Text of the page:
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Free Content Impact of chloroquine on viral load in breast milk

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Abstract:

Summary

The anti-malarial agent chloroquine has activity against HIV. We compared the effect of chloroquine (n = 18) to an anti-malarial agent without known anti-HIV-activity, sulfadoxine-pyrimethamine (n = 12), on breast milk HIV RNA levels among HIV-infected breastfeeding women in Zambia. After adjusting for CD4 count and plasma viral load, chloroquine was associated with a trend towards lower levels of HIV RNA in breast milk compared with sulfadoxine-pyrimethamine (P = 0.05). Higher breastmilk viral load was also observed among women receiving presumptive treatment for symptomatic malaria compared with asymptomatic controls and among controls reporting fever in the prior week. Further research is needed to determine the potential role of chloroquine in prevention of HIV transmission through breastfeeding.

Keywords: HIV; MTCT; breastfeeding; breastmilk viral load; chloroquine; fever; malaria; sulfadoxine-pyrimethamine

Document Type: Research Article

DOI: http://dx.doi.org/10.1111/j.1365-3156.2006.01645.x

Affiliations: 1:  Center for International Health & Development, Boston University School of Public Health, Boston, MA, USA 2:  Gertrude H. Sergievsky Center and Department of Epidemiology, Mailman School of Public Health, Columbia University, New York, NY, USA 3:  Department of Obstetrics and Gynecology, University Teaching Hospital, Lusaka, Zambia 4:  Lusaka District Health Management Team, Lusaka, Zambia 5:  Department of Pediatrics, University Teaching Hospital, Lusaka, Zambia 6:  Department of Global Health, Emory University, Atlanta, GA, USA 7:  Department of Pediatrics, University of Southern California, Los Angeles, CA, USA 8:  Department of Pediatrics, University of Southern California, and Department of Infectious Disease, Children's Hospital Los Angeles, Los Angeles, CA, USA 9:  Department of International Health and Center for International Health & Development, Boston University School of Public Health, Boston, MA, USA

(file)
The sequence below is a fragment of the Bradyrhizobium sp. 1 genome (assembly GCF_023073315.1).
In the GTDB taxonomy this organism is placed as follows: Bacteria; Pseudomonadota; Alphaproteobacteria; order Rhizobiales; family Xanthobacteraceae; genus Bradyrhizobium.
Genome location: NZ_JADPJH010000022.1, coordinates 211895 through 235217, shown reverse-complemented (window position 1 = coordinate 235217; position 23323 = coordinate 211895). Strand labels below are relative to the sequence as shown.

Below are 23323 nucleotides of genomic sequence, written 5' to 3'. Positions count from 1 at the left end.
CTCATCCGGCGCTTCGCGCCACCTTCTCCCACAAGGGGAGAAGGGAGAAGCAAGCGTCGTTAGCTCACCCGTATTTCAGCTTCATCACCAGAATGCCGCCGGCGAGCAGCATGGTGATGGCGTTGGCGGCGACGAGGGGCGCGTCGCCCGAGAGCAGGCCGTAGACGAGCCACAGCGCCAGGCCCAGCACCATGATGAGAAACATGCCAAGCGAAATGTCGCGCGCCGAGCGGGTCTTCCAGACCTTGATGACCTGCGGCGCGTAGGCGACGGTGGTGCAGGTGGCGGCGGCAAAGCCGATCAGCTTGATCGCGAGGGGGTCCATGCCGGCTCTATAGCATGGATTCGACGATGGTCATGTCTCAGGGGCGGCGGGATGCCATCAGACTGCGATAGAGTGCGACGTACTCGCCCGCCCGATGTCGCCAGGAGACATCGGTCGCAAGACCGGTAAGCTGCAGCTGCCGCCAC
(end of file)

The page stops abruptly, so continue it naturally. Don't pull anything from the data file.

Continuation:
Publication date: June 1, 2006

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